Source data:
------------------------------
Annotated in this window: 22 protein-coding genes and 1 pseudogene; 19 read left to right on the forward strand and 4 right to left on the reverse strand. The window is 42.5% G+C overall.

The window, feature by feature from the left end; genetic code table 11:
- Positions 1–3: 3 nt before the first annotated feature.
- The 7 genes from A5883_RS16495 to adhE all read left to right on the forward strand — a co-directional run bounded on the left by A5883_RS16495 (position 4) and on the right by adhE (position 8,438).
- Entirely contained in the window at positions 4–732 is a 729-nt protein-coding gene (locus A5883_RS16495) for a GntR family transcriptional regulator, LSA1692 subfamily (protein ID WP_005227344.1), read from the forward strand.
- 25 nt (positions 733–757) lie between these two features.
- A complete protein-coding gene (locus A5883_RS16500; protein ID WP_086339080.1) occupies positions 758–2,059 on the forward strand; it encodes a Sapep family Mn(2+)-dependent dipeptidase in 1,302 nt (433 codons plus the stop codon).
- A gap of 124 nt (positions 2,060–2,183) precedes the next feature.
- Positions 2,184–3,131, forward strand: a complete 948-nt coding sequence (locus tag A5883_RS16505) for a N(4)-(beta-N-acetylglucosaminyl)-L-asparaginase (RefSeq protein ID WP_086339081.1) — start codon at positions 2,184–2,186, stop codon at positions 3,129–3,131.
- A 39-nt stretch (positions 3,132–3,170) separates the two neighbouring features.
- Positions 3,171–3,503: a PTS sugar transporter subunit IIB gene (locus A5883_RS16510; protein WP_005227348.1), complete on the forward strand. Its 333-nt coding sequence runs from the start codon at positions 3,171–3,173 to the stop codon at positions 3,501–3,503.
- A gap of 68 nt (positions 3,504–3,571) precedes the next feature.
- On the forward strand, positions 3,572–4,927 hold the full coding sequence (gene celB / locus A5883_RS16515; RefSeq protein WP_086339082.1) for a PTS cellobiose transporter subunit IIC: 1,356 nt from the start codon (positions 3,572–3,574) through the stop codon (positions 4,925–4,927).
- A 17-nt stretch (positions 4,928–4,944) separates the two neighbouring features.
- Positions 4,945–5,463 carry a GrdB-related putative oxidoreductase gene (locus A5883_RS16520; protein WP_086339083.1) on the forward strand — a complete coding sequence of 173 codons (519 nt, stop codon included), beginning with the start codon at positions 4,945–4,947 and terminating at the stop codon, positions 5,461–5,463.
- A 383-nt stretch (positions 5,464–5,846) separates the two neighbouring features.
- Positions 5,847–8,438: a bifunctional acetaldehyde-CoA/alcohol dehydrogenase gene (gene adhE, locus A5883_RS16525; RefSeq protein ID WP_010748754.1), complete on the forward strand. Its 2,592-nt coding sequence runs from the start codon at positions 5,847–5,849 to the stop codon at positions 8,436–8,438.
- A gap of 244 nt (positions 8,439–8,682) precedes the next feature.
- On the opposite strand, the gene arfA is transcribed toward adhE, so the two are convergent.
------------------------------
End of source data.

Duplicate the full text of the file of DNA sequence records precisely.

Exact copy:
Annotated in this window: 22 protein-coding genes and 1 pseudogene; 19 read left to right on the forward strand and 4 right to left on the reverse strand. The window is 42.5% G+C overall.

The window, feature by feature from the left end; genetic code table 11:
- Positions 1–3: 3 nt before the first annotated feature.
- The 7 genes from A5883_RS16495 to adhE all read left to right on the forward strand — a co-directional run bounded on the left by A5883_RS16495 (position 4) and on the right by adhE (position 8,438).
- Entirely contained in the window at positions 4–732 is a 729-nt protein-coding gene (locus A5883_RS16495) for a GntR family transcriptional regulator, LSA1692 subfamily (protein ID WP_005227344.1), read from the forward strand.
- 25 nt (positions 733–757) lie between these two features.
- A complete protein-coding gene (locus A5883_RS16500; protein ID WP_086339080.1) occupies positions 758–2,059 on the forward strand; it encodes a Sapep family Mn(2+)-dependent dipeptidase in 1,302 nt (433 codons plus the stop codon).
- A gap of 124 nt (positions 2,060–2,183) precedes the next feature.
- Positions 2,184–3,131, forward strand: a complete 948-nt coding sequence (locus tag A5883_RS16505) for a N(4)-(beta-N-acetylglucosaminyl)-L-asparaginase (RefSeq protein ID WP_086339081.1) — start codon at positions 2,184–2,186, stop codon at positions 3,129–3,131.
- A 39-nt stretch (positions 3,132–3,170) separates the two neighbouring features.
- Positions 3,171–3,503: a PTS sugar transporter subunit IIB gene (locus A5883_RS16510; protein WP_005227348.1), complete on the forward strand. Its 333-nt coding sequence runs from the start codon at positions 3,171–3,173 to the stop codon at positions 3,501–3,503.
- A gap of 68 nt (positions 3,504–3,571) precedes the next feature.
- On the forward strand, positions 3,572–4,927 hold the full coding sequence (gene celB / locus A5883_RS16515; RefSeq protein WP_086339082.1) for a PTS cellobiose transporter subunit IIC: 1,356 nt from the start codon (positions 3,572–3,574) through the stop codon (positions 4,925–4,927).
- A 17-nt stretch (positions 4,928–4,944) separates the two neighbouring features.
- Positions 4,945–5,463 carry a GrdB-related putative oxidoreductase gene (locus A5883_RS16520; protein WP_086339083.1) on the forward strand — a complete coding sequence of 173 codons (519 nt, stop codon included), beginning with the start codon at positions 4,945–4,947 and terminating at the stop codon, positions 5,461–5,463.
- A 383-nt stretch (positions 5,464–5,846) separates the two neighbouring features.
- Positions 5,847–8,438: a bifunctional acetaldehyde-CoA/alcohol dehydrogenase gene (gene adhE, locus A5883_RS16525; RefSeq protein ID WP_010748754.1), complete on the forward strand. Its 2,592-nt coding sequence runs from the start codon at positions 5,847–5,849 to the stop codon at positions 8,436–8,438.
- A gap of 244 nt (positions 8,439–8,682) precedes the next feature.
- On the opposite strand, the gene arfA is transcribed toward adhE, so the two are convergent.